JICL

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VOLUME
4:1
JUNE 2017
1-131
  • THE BUSINESS OF INTERNATIONAL DISPUTE RESOLUTION

    Anselmo Reyes
Abstract

This article explores the business of international commercial arbitration. In particular, it looks at how to make it more responsive to the needs of its users in terms of cost-effectiveness, efficiency and practicality (especially in relation to the enforcement of arbitral awards). It concludes that a multi-layered approach is required, whereby legislators, judges, arbitral institutions and other stakeholders have a part to play in ensuring that international commercial arbitration is competitive and provides end users with value for money.

Keywords
international commercial arbitration; business; maintaining competitiveness; multi-layered approach
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Introduction

It is time to consider the business side of international dispute resolution more candidly. That requires asking tough and potentially embarrassing questions. In particular, those in the profession of providing international dispute resolution services should be frankly questioning whether their work simply feeds on the conflicts and miseries of commercial enterprises or whether there is a worthwhile “value-added” element in the services on offer. In other words, is there substance to the accusation that the international dispute resolution is essentially parasitic? Whether there is substance to the accusation, how can (or how does) the apparently burgeoning industry of cross-border commercial dispute resolution justify itself?

If those in the business of international dispute resolution are to be regarded as more than vultures circling over squabbling commercial entities, it must be because the industry provides a valuable service to its clientele, that is, to society at large.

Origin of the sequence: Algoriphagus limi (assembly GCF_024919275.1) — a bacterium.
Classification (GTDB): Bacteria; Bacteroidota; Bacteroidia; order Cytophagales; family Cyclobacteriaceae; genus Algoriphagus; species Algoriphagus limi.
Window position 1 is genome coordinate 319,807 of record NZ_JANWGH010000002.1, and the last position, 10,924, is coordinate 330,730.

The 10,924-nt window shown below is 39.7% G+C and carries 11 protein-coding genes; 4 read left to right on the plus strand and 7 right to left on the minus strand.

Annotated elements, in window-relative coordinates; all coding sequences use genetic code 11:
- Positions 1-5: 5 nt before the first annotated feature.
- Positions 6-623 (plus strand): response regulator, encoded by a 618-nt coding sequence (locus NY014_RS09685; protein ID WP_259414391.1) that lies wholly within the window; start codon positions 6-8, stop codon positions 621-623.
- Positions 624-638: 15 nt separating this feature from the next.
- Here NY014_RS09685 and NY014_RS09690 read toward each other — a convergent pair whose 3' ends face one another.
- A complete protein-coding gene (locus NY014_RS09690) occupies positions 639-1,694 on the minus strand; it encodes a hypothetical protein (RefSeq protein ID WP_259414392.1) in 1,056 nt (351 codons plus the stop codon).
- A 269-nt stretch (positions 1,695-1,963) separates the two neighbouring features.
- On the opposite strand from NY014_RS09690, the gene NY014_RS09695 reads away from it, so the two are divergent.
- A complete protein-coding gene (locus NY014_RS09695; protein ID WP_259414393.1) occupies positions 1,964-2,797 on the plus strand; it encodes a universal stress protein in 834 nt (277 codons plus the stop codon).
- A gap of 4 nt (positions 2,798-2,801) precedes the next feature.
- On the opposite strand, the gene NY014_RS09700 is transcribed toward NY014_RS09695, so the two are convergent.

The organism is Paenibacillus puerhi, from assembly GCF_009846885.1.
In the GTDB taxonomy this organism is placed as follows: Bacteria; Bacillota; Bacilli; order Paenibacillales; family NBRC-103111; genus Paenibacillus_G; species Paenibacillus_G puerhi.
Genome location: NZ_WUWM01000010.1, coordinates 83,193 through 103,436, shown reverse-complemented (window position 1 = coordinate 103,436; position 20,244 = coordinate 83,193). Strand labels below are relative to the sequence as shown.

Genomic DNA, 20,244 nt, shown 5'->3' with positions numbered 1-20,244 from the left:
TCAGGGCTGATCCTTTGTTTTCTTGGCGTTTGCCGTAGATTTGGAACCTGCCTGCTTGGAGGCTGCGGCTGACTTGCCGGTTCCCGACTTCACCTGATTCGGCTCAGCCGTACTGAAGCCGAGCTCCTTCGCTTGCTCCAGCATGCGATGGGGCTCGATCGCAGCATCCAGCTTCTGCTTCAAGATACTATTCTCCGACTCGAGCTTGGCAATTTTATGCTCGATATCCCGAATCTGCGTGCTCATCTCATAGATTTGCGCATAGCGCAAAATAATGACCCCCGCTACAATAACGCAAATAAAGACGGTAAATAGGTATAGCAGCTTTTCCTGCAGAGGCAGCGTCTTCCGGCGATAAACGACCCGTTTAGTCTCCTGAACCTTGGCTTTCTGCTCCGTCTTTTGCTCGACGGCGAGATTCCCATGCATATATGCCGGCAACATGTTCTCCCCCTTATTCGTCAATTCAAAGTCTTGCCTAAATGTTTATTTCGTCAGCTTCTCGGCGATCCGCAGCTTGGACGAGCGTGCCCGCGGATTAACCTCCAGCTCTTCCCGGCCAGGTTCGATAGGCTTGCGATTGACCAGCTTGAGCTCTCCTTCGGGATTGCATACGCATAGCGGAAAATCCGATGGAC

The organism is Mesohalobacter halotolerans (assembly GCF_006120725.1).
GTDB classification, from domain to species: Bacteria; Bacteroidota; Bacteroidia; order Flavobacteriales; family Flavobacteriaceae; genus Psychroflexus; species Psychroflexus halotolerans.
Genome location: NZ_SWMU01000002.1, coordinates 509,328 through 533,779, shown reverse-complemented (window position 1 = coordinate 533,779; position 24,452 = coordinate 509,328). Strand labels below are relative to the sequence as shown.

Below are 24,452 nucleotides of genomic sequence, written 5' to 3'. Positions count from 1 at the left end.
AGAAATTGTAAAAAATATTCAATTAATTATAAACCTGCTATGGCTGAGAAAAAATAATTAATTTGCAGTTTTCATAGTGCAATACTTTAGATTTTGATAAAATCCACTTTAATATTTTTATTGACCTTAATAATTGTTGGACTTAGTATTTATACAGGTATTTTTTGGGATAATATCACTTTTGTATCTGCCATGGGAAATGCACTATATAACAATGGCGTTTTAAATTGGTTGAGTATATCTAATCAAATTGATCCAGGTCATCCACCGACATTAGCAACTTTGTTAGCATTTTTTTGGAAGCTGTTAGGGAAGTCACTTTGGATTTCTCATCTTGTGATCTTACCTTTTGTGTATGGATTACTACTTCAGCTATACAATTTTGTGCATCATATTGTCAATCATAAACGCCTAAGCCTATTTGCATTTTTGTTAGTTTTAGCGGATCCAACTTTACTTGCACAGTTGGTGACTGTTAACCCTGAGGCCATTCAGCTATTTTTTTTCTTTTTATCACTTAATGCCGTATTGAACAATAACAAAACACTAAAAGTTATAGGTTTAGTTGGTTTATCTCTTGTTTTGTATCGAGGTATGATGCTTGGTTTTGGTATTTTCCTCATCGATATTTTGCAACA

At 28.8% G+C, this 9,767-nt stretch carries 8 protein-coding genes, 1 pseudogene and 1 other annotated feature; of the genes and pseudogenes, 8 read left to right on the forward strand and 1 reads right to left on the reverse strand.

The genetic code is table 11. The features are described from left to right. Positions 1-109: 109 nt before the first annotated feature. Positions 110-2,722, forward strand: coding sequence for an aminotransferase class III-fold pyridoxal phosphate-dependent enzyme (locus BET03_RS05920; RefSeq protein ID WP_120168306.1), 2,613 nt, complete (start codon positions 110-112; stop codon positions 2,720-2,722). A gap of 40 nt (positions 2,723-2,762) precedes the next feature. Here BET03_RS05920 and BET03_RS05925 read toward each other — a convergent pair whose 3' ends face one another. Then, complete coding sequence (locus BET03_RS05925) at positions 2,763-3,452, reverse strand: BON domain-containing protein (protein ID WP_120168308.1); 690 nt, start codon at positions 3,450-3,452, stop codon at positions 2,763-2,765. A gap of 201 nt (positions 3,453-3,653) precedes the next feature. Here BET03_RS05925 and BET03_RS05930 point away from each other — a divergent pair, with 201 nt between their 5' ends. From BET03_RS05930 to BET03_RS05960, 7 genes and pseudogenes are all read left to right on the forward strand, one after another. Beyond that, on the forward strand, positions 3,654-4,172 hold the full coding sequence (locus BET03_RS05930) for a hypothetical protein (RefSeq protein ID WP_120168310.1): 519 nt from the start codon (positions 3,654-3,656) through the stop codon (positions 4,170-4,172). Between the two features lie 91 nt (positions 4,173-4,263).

That service (it is submitted) should at least satisfy the following three critical requirements:
(1) cost-effective;
(2) efficient; and
(3) of practical use or (in other words) its end product must be amenable to
effective enforcement.
These three requirements (there may be others) will provide the structure for the observations in this article. There are undoubtedly significant problems in each of these three areas. The account here does not purport to deal comprehensively with the three problems nor to catalogue their many potential solutions. The problems and their possible solutions are in any event well-trodden territory.

The intention is instead to highlight some developments that should give cause to be optimistic about the future. Nonetheless, in the course of what is discussed below, some measures will be suggested that may help to realise the full potential of the international dispute resolution business. Further, although there will be occasional references to mediation, the focus here will be firmly on international arbitration.